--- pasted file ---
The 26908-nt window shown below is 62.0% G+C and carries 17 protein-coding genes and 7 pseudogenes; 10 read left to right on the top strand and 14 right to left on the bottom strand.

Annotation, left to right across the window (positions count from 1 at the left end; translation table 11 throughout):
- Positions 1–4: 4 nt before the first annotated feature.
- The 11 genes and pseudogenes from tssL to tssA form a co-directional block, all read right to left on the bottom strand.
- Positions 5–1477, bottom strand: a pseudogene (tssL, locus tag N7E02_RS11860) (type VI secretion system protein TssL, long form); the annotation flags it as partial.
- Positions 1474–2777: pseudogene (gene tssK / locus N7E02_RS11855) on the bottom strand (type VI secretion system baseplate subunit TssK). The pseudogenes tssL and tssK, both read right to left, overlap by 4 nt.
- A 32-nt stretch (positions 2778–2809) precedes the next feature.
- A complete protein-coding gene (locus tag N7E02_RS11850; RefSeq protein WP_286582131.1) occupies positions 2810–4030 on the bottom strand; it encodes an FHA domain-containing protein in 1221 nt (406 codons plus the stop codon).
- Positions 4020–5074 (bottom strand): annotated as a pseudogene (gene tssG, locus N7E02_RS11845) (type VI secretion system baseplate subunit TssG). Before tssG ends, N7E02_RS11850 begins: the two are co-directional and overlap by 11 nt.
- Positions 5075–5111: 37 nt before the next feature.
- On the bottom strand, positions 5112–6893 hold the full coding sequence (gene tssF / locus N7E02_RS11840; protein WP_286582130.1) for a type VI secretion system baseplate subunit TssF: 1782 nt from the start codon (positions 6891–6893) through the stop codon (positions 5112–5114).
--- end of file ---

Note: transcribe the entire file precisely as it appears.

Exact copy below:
The 26908-nt window shown below is 62.0% G+C and carries 17 protein-coding genes and 7 pseudogenes; 10 read left to right on the top strand and 14 right to left on the bottom strand.

Annotation, left to right across the window (positions count from 1 at the left end; translation table 11 throughout):
- Positions 1–4: 4 nt before the first annotated feature.
- The 11 genes and pseudogenes from tssL to tssA form a co-directional block, all read right to left on the bottom strand.
- Positions 5–1477, bottom strand: a pseudogene (tssL, locus tag N7E02_RS11860) (type VI secretion system protein TssL, long form); the annotation flags it as partial.
- Positions 1474–2777: pseudogene (gene tssK / locus N7E02_RS11855) on the bottom strand (type VI secretion system baseplate subunit TssK). The pseudogenes tssL and tssK, both read right to left, overlap by 4 nt.
- A 32-nt stretch (positions 2778–2809) precedes the next feature.
- A complete protein-coding gene (locus tag N7E02_RS11850; RefSeq protein WP_286582131.1) occupies positions 2810–4030 on the bottom strand; it encodes an FHA domain-containing protein in 1221 nt (406 codons plus the stop codon).
- Positions 4020–5074 (bottom strand): annotated as a pseudogene (gene tssG, locus N7E02_RS11845) (type VI secretion system baseplate subunit TssG). Before tssG ends, N7E02_RS11850 begins: the two are co-directional and overlap by 11 nt.
- Positions 5075–5111: 37 nt before the next feature.
- On the bottom strand, positions 5112–6893 hold the full coding sequence (gene tssF / locus N7E02_RS11840; protein WP_286582130.1) for a type VI secretion system baseplate subunit TssF: 1782 nt from the start codon (positions 6891–6893) through the stop codon (positions 5112–5114).